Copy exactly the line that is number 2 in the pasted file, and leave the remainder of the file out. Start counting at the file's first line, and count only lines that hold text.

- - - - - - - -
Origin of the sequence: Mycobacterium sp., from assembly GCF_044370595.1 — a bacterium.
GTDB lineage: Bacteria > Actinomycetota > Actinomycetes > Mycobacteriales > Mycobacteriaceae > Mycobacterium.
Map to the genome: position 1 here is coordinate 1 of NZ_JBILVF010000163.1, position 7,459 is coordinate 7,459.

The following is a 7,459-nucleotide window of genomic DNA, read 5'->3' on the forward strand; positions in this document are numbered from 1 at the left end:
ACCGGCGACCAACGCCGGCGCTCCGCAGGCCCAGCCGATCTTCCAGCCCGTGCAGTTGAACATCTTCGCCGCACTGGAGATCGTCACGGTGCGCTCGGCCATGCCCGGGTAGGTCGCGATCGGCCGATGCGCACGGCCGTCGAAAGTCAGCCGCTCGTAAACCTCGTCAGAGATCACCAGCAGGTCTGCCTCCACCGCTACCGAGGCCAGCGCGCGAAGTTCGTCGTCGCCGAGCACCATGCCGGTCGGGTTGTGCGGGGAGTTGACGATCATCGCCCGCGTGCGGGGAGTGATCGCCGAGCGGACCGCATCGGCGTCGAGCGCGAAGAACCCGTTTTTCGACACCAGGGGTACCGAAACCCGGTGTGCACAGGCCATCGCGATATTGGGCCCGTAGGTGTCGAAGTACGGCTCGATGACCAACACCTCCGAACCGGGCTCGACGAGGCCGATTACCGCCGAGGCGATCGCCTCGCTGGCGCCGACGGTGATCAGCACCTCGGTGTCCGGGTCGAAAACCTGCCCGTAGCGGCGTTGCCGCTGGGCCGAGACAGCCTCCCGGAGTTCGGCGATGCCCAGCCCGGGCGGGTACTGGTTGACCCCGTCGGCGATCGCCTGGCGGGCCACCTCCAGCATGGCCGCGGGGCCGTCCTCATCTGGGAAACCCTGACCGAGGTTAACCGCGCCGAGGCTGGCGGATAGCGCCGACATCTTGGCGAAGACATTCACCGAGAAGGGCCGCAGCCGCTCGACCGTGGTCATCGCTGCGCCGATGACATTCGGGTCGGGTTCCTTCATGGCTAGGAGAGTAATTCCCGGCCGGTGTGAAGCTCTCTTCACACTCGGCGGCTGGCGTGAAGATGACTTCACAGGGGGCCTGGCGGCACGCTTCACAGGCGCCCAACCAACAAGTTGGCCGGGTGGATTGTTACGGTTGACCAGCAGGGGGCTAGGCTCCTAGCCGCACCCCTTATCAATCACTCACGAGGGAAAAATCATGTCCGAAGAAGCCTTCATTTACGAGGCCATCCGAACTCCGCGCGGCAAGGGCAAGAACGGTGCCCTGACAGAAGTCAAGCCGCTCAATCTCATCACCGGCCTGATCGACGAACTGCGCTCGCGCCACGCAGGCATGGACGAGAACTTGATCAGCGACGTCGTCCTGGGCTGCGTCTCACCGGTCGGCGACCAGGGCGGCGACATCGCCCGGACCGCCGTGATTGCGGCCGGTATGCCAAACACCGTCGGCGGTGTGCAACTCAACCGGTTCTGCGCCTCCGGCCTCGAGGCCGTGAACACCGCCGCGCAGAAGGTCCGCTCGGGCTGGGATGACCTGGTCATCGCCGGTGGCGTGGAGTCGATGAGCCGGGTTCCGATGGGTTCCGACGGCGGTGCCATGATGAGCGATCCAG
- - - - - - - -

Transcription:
GTDB lineage: Bacteria > Actinomycetota > Actinomycetes > Mycobacteriales > Mycobacteriaceae > Mycobacterium.